Coyotes have killed more than a dozen pets in San Jose senior
Residents of San Jose’s Villages Golf & Country Club, a residential community for people 55 and older, say the coyotes attacked and killed their dogs and cats.
It depends ABC 7 News, who spoke with a number of locals about the attacks. Resident Cheryl Genovesi said about 14 pets have died from coyote attacks in the past 15 months, and a number of animals have been injured.
“This coyote came out of nowhere,” resident Diana Holcomb told the outlet, describing an attack in May, when she said a coyote picked up and killed her maltipoo while she was still holding short. small dog leash. “We have been ambushed.”
“I picked her up, broke her neck and punctured her. She was screaming, I was screaming, trying to pull her into my arms,” Holcomb said. “She was already dead. She was dead instantly.”
As people encroach more and more on the natural habitat of coyotes, encounters become more frequent. And when drought conditions make food and water scarce, these slender predators are even more likely to be at risk of approaching people. Experts say animals are naturally afraid of humans, but may view small animals as prey. And if coyotes lose their fear of people, it can cause problems. In February, a coyote bit a three-year-old in Moraga, even as the child’s parent was pushing him away, ABC7 News reported at the time.
Villagers described trying to defend their pets, taking bear spray and weapons with them on walks, as well as attempting to hunt coyotes – tripping a man and falling, sending him to the hospital. “I put it in the bushes, but I fell while doing it,” Nelson Frick told the outlet.
Their efforts did not meet with the success they hoped for, according to Holcomb: “Even if I had had the bear spray with me – because I took it out for just a second – I couldn’t have pulled it off enough. quickly. ” she said. “Because it was there, and it was on [the dog] in seconds. “
The general manager of the residence community called it an “ongoing battle for coexistence,” according to the outlet, saying the coyotes in the area have lost their fear of humans. Villages try to educate residents on ways to eliminate food sources (like bird food and pet food left outside) in the hopes of giving the animals less reason to roam. move.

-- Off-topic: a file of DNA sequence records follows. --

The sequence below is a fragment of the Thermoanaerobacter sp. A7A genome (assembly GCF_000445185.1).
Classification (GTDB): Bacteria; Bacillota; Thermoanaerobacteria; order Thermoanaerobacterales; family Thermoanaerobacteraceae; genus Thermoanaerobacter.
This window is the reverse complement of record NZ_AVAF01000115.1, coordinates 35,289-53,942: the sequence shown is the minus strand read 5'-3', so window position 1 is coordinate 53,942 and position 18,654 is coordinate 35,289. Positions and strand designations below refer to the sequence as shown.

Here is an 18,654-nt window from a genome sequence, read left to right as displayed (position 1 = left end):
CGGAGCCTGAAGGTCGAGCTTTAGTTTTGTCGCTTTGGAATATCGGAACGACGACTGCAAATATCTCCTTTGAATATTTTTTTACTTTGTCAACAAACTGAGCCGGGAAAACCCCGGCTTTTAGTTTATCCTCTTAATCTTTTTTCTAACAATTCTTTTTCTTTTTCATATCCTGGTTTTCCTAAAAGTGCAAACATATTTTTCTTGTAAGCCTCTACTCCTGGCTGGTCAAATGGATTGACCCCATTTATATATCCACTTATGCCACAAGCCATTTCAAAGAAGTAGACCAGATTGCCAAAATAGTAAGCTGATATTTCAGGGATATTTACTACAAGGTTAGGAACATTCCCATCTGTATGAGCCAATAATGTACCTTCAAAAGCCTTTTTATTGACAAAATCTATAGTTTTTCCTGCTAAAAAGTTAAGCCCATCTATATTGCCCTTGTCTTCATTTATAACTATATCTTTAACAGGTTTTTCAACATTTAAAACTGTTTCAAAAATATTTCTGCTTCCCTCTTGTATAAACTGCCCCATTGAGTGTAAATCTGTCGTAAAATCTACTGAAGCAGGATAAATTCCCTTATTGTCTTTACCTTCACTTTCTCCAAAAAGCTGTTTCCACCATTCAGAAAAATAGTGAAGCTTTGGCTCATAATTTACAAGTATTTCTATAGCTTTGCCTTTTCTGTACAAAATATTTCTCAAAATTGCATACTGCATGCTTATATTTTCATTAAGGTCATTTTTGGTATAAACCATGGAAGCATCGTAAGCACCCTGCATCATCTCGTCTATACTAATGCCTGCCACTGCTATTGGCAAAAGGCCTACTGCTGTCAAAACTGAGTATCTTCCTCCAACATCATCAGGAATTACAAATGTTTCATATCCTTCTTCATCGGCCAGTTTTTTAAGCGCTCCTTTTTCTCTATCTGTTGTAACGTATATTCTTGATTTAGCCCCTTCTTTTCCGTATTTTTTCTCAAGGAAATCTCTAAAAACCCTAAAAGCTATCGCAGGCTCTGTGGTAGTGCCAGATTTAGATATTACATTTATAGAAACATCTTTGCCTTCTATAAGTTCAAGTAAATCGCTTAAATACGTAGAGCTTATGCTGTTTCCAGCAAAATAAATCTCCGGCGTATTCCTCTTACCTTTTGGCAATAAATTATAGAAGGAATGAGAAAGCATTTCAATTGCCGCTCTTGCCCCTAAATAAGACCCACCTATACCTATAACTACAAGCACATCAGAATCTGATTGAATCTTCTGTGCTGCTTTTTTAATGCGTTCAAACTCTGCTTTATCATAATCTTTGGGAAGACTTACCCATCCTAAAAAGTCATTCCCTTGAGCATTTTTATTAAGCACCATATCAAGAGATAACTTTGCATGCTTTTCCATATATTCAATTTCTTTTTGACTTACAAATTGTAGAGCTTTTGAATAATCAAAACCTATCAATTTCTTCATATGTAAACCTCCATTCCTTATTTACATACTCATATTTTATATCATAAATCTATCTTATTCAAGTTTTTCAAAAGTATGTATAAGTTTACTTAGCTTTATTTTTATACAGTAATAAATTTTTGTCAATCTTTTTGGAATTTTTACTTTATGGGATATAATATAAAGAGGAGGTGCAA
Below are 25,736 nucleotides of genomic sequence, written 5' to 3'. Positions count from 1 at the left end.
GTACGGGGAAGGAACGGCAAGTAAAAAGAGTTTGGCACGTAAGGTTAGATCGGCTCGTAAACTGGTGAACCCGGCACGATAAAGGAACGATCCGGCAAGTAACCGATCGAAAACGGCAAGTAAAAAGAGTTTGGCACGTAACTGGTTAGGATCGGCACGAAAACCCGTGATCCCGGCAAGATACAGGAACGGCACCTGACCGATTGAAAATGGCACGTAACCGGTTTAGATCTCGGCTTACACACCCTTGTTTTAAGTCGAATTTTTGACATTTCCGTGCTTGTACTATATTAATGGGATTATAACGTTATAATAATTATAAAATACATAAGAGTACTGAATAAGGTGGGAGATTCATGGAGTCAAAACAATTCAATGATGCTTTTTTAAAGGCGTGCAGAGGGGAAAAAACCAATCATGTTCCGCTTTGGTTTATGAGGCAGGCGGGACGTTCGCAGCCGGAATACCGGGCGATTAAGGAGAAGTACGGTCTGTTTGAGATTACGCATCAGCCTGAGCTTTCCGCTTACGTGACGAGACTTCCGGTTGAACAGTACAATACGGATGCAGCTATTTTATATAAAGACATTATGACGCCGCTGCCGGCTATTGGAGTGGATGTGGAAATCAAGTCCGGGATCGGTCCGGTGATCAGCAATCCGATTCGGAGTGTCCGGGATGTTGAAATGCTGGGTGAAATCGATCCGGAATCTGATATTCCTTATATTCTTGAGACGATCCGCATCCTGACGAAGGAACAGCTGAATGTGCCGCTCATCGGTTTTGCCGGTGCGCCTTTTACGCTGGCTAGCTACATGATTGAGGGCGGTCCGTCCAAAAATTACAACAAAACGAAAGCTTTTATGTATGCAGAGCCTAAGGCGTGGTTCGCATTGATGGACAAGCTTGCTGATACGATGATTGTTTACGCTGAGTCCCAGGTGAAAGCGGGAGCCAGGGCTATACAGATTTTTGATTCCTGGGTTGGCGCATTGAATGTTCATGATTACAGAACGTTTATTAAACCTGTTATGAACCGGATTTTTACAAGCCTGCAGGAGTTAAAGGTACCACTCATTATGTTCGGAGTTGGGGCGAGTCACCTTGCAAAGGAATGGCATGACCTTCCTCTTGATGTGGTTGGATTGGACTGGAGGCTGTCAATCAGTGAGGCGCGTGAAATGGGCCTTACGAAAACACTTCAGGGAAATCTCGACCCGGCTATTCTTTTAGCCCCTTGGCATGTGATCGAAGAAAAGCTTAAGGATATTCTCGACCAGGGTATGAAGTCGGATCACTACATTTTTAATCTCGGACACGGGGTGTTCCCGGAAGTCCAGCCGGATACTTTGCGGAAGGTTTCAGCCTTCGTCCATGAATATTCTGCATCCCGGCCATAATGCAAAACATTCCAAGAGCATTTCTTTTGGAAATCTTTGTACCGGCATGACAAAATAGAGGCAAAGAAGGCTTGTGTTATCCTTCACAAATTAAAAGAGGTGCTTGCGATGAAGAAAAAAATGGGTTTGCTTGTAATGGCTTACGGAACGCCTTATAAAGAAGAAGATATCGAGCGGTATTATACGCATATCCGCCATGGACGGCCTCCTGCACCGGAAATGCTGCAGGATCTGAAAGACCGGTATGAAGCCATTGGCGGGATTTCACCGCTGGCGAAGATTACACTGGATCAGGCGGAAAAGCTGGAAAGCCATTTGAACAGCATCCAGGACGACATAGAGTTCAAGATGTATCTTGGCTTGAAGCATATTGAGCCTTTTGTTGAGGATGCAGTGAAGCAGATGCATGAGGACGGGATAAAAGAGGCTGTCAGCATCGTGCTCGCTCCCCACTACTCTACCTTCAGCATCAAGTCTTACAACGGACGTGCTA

“Coyotes that are fed in residential neighborhoods can lose their fear of people and can potentially test humans (and pets) as possible prey,” according to the Urban coyote research project. “Intentional feeding, such as bait stations in yards or parks, should be strictly avoided. However, many people unwittingly feed coyotes by leaving pet food or garbage overnight or having large bird feeders. Coyotes aren’t generally interested in bird food, but bird feeders often attract rodents, especially squirrels, which then attract coyotes. “
“I don’t think there are enough bird feeders to attract all of the coyotes we’re dealing with now,” said Frick, who said one of his dogs was also killed by a coyote in May.
California Senator Dave Cortese’s office said lawmakers helped find solutions to the problem.
“Our Department of Fisheries and Wildlife has been working closely with the management and staff of The Villages over the past few months to monitor this situation and administer the best course of action,” the senator’s office wrote in a statement. press release provided to ABC7 News. “My office is also in regular communication with the Department of Fisheries and Wildlife and the villages to serve as a resource and assess what can potentially be done at the legislative level to help reduce these types of conflicts with coyotes in our community. . “
Residents of the community also shared with the outlet a letter from Senator Cortese in which he said the Village Owners Association has the authority to decide whether to trap and euthanize coyotes.
Read Hoodline’s article on How to Safely Handle Encounters with Coyotes to find out what the experts are saying about how to coexist with these increasingly urban animals.